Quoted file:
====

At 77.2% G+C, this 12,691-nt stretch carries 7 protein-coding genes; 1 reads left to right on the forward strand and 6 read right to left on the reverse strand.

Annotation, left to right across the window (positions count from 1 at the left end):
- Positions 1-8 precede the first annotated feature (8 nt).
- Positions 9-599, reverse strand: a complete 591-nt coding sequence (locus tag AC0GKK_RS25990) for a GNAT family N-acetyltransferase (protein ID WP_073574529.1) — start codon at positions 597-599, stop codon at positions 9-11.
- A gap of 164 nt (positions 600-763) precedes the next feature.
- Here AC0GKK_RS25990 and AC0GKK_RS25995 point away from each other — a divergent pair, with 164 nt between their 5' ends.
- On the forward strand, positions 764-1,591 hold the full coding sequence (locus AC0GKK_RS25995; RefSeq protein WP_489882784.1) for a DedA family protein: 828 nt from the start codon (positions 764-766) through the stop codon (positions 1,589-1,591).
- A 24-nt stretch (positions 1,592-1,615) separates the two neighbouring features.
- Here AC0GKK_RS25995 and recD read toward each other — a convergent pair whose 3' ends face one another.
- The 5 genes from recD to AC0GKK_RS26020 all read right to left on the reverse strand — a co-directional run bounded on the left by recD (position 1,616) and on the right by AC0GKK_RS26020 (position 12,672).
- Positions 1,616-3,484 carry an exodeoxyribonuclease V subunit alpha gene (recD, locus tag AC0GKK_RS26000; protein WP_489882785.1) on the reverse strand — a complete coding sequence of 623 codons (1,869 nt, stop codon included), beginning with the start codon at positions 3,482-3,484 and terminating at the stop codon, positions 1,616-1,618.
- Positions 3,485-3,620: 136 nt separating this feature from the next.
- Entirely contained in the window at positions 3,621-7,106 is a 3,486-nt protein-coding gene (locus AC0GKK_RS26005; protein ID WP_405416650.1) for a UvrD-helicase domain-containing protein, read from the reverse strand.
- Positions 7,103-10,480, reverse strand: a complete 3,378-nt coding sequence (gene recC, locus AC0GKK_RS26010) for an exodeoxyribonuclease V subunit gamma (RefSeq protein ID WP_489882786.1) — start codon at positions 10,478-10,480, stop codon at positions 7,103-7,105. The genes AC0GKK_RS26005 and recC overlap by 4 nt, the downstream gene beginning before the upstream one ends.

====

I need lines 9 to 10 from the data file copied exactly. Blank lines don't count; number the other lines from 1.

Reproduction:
- Here AC0GKK_RS25995 and recD read toward each other — a convergent pair whose 3' ends face one another.
- The 5 genes from recD to AC0GKK_RS26020 all read right to left on the reverse strand — a co-directional run bounded on the left by recD (position 1,616) and on the right by AC0GKK_RS26020 (position 12,672).